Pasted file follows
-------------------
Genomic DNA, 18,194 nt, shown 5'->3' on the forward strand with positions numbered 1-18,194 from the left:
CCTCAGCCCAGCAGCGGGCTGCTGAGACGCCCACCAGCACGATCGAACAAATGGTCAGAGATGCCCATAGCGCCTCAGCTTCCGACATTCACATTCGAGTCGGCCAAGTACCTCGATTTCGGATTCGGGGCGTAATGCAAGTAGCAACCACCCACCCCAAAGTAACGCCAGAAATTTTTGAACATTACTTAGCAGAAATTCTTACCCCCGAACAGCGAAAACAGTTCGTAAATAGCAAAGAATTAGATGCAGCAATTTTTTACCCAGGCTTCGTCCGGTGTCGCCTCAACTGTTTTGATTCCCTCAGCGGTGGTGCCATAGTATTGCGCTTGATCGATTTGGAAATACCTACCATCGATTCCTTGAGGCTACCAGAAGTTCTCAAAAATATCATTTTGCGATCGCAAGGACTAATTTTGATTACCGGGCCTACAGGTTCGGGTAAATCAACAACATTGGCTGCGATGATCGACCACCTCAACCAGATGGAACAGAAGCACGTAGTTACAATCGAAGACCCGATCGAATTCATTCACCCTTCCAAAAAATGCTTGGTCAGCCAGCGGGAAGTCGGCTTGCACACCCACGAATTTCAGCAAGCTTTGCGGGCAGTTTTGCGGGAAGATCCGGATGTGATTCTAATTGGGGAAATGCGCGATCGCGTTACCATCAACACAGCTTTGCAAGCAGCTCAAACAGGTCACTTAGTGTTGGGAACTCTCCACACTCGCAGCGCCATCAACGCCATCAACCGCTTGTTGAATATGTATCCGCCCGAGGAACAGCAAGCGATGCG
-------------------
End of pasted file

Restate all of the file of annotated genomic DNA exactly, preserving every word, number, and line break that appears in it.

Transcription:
Genomic DNA, 18,194 nt, shown 5'->3' on the forward strand with positions numbered 1-18,194 from the left:
CCTCAGCCCAGCAGCGGGCTGCTGAGACGCCCACCAGCACGATCGAACAAATGGTCAGAGATGCCCATAGCGCCTCAGCTTCCGACATTCACATTCGAGTCGGCCAAGTACCTCGATTTCGGATTCGGGGCGTAATGCAAGTAGCAACCACCCACCCCAAAGTAACGCCAGAAATTTTTGAACATTACTTAGCAGAAATTCTTACCCCCGAACAGCGAAAACAGTTCGTAAATAGCAAAGAATTAGATGCAGCAATTTTTTACCCAGGCTTCGTCCGGTGTCGCCTCAACTGTTTTGATTCCCTCAGCGGTGGTGCCATAGTATTGCGCTTGATCGATTTGGAAATACCTACCATCGATTCCTTGAGGCTACCAGAAGTTCTCAAAAATATCATTTTGCGATCGCAAGGACTAATTTTGATTACCGGGCCTACAGGTTCGGGTAAATCAACAACATTGGCTGCGATGATCGACCACCTCAACCAGATGGAACAGAAGCACGTAGTTACAATCGAAGACCCGATCGAATTCATTCACCCTTCCAAAAAATGCTTGGTCAGCCAGCGGGAAGTCGGCTTGCACACCCACGAATTTCAGCAAGCTTTGCGGGCAGTTTTGCGGGAAGATCCGGATGTGATTCTAATTGGGGAAATGCGCGATCGCGTTACCATCAACACAGCTTTGCAAGCAGCTCAAACAGGTCACTTAGTGTTGGGAACTCTCCACACTCGCAGCGCCATCAACGCCATCAACCGCTTGTTGAATATGTATCCGCCCGAGGAACAGCAAGCGATGCG